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Monthly Archives

October 2019

How to train your gundog to hunt using a whistle

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dog trainingDogs can often be sly and stubborn when receiving instructions. If you are experiencing problems with selective hearing or other obstinate behaviours, then a whistle could be the next level tool your routine requires.

A dog whistle can help you train your dog by reaffirming positive behaviour at the exact second they do something correctly.

A wide range of everyday dog whistles are available on the market and are helpful for training commands and discipline over both short and long distances. In fact, the sound of a whistle can travel much further than a voice.

A whistle is small and flexible enough to be conveniently carried everywhere you go. Should your dog wander away when you’re looking in another direction, a simple blow of your whistle will beckon her back.

Here is our guide to getting the most from your whistle training:

Tip one

As soon as your dog starts to fail at responding to commands, bring out the whistle. As soon as their response is positive, reward them with a treat and plenty of praise. This reaffirms that the whistle sound is a positive one.

Tip two

Use different cues for different pitches, for example, a short, sharp whistle could mean sit, while a long one says fetch. You can also alter the tone of the whistle to suit different commands.

Tip three

Remain consistent with your commands so that your dog will always know what you expect of it.

Tip four

Use words until your dog responds on command and then reward it with a treat. Your dog will eventually be able to read the whistle cue and then you can drop the verbal command altogether.

Tip five

Repeat, repeat and repeat some more. Multiple training sessions are necessary until your dog responds without receiving a treat.

Tip six

Use your whistle for multiple situations. Whistles can prove useful in different situations, such as breaking up a fight and calling your dog back to your side too.

Tip seven

Think of your whistle as your voice, or as a shared language between you. Unfortunately, we can’t have a conversation with our dog, but whistle commands come pretty close.

Choosing the perfect gundog for you

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Spending time with your gundog, training together and appreciating your time out in the field is one of the great joys of working together. Selecting the right gundog for you is a crucial decision because finding the perfect dog will make for many exceptional and memorable days.

The first question to ask yourself is: what kind of work will your gundog be doing? Different dogs are better suited to different roles.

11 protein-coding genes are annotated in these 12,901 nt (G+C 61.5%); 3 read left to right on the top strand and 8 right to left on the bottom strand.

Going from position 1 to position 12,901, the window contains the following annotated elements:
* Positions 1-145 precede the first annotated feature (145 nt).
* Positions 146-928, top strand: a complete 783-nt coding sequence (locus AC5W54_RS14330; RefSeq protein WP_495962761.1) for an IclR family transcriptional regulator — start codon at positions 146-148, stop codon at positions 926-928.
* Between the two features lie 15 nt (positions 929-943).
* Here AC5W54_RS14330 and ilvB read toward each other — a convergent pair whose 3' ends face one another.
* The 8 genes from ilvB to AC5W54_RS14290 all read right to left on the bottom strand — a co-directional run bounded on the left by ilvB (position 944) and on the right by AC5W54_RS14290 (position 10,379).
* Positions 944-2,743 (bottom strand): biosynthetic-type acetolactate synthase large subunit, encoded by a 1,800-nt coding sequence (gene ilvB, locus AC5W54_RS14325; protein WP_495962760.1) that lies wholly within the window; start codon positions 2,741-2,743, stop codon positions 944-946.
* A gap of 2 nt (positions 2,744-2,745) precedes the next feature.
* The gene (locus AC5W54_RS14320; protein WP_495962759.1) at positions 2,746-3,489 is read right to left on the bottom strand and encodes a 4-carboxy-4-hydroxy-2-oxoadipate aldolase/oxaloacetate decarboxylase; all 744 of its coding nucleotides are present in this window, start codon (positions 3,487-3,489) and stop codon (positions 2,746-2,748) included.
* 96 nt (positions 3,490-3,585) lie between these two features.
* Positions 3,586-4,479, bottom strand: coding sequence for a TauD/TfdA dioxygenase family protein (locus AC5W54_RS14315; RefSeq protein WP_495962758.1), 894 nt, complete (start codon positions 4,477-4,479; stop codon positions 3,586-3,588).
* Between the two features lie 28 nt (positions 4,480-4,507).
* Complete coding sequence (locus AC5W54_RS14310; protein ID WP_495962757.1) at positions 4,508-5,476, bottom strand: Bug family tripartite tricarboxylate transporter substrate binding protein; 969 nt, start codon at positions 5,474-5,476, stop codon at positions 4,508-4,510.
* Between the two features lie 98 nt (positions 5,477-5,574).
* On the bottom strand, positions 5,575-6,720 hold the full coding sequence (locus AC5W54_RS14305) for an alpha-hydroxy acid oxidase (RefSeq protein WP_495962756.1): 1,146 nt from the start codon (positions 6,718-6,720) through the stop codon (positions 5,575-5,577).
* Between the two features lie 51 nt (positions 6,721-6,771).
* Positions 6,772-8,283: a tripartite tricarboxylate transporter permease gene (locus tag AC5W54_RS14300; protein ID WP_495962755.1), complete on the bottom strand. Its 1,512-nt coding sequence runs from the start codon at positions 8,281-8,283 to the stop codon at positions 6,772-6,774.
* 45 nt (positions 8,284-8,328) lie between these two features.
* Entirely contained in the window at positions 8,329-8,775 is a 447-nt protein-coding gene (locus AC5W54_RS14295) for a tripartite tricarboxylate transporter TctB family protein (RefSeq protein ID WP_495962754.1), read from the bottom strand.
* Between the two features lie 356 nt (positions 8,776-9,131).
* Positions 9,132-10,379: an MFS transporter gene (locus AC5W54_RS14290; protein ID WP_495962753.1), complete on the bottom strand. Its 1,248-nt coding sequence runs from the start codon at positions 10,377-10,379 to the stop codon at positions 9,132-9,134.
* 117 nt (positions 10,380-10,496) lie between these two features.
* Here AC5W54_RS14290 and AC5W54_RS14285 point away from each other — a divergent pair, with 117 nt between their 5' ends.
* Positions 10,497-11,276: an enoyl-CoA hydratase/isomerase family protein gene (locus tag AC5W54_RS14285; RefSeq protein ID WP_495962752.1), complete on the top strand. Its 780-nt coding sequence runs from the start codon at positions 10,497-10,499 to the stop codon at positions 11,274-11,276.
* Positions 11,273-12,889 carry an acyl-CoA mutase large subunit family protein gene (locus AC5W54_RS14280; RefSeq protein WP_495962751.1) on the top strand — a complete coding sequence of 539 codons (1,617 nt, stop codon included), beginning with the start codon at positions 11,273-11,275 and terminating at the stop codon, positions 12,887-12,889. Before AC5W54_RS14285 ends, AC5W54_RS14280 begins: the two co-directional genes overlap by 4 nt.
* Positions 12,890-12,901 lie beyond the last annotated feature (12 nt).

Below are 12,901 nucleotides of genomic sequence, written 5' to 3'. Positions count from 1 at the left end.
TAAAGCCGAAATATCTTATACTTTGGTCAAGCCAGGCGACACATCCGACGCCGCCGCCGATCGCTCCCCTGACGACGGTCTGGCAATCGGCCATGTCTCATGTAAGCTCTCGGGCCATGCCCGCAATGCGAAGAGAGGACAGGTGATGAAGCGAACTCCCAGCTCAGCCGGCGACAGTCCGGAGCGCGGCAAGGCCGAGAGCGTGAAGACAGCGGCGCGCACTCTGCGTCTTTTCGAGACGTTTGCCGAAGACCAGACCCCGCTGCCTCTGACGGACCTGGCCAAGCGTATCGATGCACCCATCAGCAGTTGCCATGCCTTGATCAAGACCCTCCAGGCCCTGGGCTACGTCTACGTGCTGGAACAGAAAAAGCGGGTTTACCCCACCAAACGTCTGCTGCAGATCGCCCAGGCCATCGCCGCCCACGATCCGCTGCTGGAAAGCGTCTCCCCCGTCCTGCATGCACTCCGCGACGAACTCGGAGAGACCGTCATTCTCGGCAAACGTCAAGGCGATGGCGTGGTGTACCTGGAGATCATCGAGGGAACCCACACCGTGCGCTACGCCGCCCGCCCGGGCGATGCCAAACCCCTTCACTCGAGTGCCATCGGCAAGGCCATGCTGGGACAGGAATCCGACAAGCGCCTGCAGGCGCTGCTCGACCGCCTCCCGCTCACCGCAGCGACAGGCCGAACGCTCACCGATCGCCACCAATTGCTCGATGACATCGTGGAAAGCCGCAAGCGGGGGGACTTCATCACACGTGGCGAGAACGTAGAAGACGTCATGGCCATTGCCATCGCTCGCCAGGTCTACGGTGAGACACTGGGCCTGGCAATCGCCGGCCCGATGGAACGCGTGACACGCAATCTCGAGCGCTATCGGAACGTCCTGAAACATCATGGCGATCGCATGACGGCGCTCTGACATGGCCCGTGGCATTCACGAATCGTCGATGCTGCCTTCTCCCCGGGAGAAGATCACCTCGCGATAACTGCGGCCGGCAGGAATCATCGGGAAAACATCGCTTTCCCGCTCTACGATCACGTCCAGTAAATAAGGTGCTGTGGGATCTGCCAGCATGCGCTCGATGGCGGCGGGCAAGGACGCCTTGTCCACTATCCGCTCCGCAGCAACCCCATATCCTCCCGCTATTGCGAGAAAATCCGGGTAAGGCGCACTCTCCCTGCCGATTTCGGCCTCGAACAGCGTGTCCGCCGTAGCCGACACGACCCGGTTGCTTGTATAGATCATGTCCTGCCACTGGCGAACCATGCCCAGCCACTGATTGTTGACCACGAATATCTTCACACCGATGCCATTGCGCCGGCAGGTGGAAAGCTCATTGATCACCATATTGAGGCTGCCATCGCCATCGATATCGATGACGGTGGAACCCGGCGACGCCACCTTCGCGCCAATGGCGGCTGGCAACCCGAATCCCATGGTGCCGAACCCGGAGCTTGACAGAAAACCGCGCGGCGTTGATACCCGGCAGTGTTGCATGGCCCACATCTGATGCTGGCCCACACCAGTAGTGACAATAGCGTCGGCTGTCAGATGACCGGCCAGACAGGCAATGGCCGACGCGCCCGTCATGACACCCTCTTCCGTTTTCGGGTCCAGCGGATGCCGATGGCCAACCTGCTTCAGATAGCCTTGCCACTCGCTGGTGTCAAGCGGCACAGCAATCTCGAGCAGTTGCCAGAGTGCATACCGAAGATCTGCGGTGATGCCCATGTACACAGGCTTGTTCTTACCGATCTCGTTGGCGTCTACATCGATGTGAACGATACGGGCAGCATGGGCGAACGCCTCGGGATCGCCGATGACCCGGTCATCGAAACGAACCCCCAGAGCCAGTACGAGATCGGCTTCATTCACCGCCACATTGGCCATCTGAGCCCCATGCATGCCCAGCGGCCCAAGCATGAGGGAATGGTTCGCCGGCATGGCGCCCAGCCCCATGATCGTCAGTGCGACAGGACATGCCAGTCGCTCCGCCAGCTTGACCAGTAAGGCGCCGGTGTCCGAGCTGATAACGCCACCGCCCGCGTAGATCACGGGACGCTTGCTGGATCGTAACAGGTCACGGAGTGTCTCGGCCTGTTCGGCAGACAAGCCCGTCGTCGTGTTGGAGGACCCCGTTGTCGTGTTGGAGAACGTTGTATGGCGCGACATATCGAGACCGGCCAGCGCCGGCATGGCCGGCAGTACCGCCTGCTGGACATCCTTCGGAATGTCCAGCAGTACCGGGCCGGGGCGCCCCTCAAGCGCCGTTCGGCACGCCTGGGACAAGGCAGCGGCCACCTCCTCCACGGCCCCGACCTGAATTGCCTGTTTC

Dogs such as terriers specialise in the control of pests. The Jack Russell, for example, is famous for their rat-catching abilities. Whereas Springers excel in the art of hunting. Alternatively, breeds such as Alsatians and Border Collies can make excellent dogs for beating.

Let’s find out a little more about each working breed.

Spaniels

Hunting is a spaniel’s primary job, and his strongest instinct. Traditionally, he has to hunt up and flush game within proximity of his handler. The moment the game is shot, he must stop and then retrieve on command.

Hunting at a remarkably fast pace, the Spaniel flits from side to side in front of his handler, covering a tremendous amount of ground. However, the fantastic ability to work in this manner comes with a price, he is a live-wire of a dog, particularly when young, and may prove a restless housemate. Harnessing that incredible energy requires a trainer with great ability.

Retrievers

The Retriever, despite the distractions around him, remains unwaveringly steady and only leaves the handler’s side when commanded to do so. Possessing great patience, the Retriever awaits commands while also accurately marking any shot game. He is prepared to face lengthy and complicated retrieves.

He calls on his experience and initiative, and is incredibly responsive to his handler’s every command, even at great distances.

Setters and Pointers

The role of the Pointer or Setter is to find game, when scarce in open countryside. He should then point to it, enabling the handler to advance within gunshot before the flush.

The pointing breeds are impressive and athletic dogs. These powerful creatures require large open spaces in which to run and vast amounts of exercise.

HPRs or Versatile Gundogs

The HPR is a multi-faceted dog that is becoming increasingly popular. There is an extensive range of breeds from which to choose, each with their unique working style and personalities.

At this moment in time, however, they’re still a minority in the shooting field, so specialists in their training are hard to find.

Putting in the research before you choose your field companion will be hugely beneficial to your future.